Ever since Puja married into a Sikh household, the sardarji joke has taken a bit of a backseat in the family. But this one, narrated by a sardar (like all good sardarji jokes), bears repeating.
A teacher asks her class how lizards could possibly walk `upside down’, ie how did they manage to scamper across ceilings without ever falling off. She asked them to find out the answer, and come up with it the next day.
This sardar kid goes home, and asks his dad. “Daarji, chipkali ulta kis trah chaldi ae?”
Papa sardar thinks long and hard. Then shakes his head ruefully.
“Puttar, ae ta Wahe Guru di mehar ae!”
By the will or the `blessings’ of the Wahe Guru! Indeed!!
Much the same sentiment washed over me as I watched the 66th Emmy Awards show this morning. I had skipped my morning Sub Area routine to watch this, since we (Puja and me) follow most of the shows in contention.
What an utter waste of time! I might as well have seen last year’s show. Or the year before that. Or even the year before that. The same faces, carrying away the same awards.
For the fourth year in a row, I kid you not, Jim Parsons wins the `Best Actor in a Comedy’ Award for playing the nerd Sheldon Cooper in `Big Bang Theory’. Four consecutive years, are you serious? In a scathing indictment of the system, British Comedian and fellow nominee Ricky Gervais, went on to read out his own acceptance speech as well!
`Modern Family’, a moderately funny sitcom, wins the Best Comedy series for the third year running, leaving the entire cast of `Orange is the New Black’ flatfooted.
The drama category is no better. While `Breaking Bad’ was excellent, it cannot be the best in all categories endlessly. Bryan Cranston at the cost of Mathew McConaughey or Woody Harrelson or Kevin Spacey? Paul Aaron at the cost of Peter Dinklage or Jon Voight? Anna Gunn yet again, and no Maggie Smith??
While I faithfully watch American soaps as they are aired, thanks to Torrentz, I have never ceased to be amazed at the brazenness (read sheer stupidty) of the American creative mind.
A simpleton called Peter Parker is bitten by a `radioactive’ spider (seriously?) and lo and behold, he can now scale vertical walls, and phweet phweet, in a jiffy toss out webbing from his palm, on which he can then swing from skyscraper to skyscraper in, where else, New York City!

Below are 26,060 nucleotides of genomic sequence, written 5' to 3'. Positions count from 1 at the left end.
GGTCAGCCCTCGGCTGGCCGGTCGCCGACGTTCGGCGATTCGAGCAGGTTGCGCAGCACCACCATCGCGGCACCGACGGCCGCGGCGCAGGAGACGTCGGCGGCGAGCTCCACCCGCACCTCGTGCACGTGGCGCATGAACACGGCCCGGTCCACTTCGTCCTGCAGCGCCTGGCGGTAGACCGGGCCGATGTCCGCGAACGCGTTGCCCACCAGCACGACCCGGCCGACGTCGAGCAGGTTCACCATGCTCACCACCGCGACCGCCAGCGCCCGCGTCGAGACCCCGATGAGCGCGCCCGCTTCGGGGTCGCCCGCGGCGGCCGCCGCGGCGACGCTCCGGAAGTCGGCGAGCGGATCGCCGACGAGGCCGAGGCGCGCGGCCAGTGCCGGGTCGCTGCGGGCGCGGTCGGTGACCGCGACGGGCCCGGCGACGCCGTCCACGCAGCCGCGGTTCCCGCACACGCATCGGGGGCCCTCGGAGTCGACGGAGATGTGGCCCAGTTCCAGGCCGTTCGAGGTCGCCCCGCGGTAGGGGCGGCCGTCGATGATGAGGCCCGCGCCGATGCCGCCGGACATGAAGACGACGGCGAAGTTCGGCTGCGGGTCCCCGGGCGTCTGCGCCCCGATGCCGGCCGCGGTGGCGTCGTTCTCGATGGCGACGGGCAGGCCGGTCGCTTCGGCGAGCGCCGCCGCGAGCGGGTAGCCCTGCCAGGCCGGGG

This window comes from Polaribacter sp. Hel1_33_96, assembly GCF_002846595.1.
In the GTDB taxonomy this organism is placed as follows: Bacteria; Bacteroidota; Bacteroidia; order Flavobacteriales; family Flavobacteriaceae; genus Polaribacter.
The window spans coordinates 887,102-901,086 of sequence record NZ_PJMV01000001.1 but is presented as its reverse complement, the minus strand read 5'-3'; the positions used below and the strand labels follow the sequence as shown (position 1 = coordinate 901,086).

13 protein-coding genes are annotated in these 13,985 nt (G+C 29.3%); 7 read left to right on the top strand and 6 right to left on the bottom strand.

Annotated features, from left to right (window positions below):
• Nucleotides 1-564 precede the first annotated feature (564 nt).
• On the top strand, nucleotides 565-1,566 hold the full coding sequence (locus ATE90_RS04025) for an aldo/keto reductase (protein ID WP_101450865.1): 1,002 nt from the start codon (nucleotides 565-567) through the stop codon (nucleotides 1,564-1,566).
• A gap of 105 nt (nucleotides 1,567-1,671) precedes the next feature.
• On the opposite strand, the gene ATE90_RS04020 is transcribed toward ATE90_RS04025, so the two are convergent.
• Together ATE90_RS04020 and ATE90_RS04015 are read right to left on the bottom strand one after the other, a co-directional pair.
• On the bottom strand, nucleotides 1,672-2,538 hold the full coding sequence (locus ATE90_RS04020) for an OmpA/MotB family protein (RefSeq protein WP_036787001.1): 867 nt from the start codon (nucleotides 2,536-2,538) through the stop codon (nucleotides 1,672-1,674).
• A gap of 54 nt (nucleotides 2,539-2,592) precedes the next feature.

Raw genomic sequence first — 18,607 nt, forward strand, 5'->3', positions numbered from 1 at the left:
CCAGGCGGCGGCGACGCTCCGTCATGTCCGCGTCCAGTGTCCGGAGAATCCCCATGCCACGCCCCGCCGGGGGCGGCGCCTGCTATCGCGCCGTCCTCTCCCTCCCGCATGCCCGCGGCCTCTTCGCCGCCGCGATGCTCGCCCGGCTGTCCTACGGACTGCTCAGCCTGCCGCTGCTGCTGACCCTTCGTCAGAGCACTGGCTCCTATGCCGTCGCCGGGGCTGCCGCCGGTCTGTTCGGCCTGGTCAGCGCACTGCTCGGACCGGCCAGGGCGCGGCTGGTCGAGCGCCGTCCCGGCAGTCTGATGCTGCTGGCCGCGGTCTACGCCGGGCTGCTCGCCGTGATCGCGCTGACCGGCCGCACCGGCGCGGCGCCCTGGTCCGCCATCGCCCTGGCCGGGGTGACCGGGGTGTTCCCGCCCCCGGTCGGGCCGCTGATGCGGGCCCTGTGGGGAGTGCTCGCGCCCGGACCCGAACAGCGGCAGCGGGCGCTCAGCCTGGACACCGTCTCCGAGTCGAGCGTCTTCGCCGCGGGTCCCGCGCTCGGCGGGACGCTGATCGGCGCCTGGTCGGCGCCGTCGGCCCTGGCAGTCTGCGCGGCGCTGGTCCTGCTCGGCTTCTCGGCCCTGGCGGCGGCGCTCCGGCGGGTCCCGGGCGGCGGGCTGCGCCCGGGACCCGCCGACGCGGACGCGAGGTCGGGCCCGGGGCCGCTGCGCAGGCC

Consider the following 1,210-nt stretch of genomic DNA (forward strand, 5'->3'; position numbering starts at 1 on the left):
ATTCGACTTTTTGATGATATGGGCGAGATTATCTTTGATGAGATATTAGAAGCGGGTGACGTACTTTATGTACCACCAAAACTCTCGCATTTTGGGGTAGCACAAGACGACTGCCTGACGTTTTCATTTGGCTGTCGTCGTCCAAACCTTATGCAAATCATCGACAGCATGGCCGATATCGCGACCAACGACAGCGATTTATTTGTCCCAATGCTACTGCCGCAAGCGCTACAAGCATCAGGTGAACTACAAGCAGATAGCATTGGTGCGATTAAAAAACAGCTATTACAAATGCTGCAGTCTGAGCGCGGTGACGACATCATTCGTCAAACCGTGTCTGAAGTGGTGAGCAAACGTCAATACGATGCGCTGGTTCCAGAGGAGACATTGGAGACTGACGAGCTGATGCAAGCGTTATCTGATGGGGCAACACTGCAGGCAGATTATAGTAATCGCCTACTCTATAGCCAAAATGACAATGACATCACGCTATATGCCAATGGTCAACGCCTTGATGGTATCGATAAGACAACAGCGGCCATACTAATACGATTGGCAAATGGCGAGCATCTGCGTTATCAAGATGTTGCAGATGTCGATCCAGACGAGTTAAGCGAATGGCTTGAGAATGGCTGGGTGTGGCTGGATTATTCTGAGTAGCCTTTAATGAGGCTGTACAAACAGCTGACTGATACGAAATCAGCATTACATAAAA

A distant planet Krypton is all set to explode, so its ruler, the majestic Jor-El (played by Marlon Brando, no less) sends his toddler in a space capsule to planet Earth, where, hey presto, the kid finds he has super powers, while what’s left of Krypton is packed into a bottle!
Bruce Banner, a socially withdrawn and emotionally reserved physicist, physically transforms into a large green humanoid that possesses near limitless superhuman strength and great invulnerability, attributes that grow more potent the angrier he becomes! I kid you not!
Watch `The Avengers', which has these `super heroes' along with a guy who wields a huge hammer, and the delectable Scarlet Johanson as something or the other. Or the `Fantastic Four' which was ludicrous save for the eye candy that Jessica Alba provides.
Or take the `Wolverine' series. Mutants, seriously? And Hugh Jackman, what on earth were you thinking??
I’m not even going into the zombies, werewolf’s and vampires domain – The Walking Dead made me want to puke in the first episode itself! So I ask, in all humbleness, and with nary a trace of snark – Are all Americans developmentally challenged?
Back to the Emmys. Sid, if you ask me why the pathetic `Veep’ won Julia Louis-Dreyfuss her third consecutive Emmy over Edie Falcao or Melissa McCarthy or Taylor Schilling, I will only be able to say
“Puttar, ae ta Wahe Gure di mehar ae!”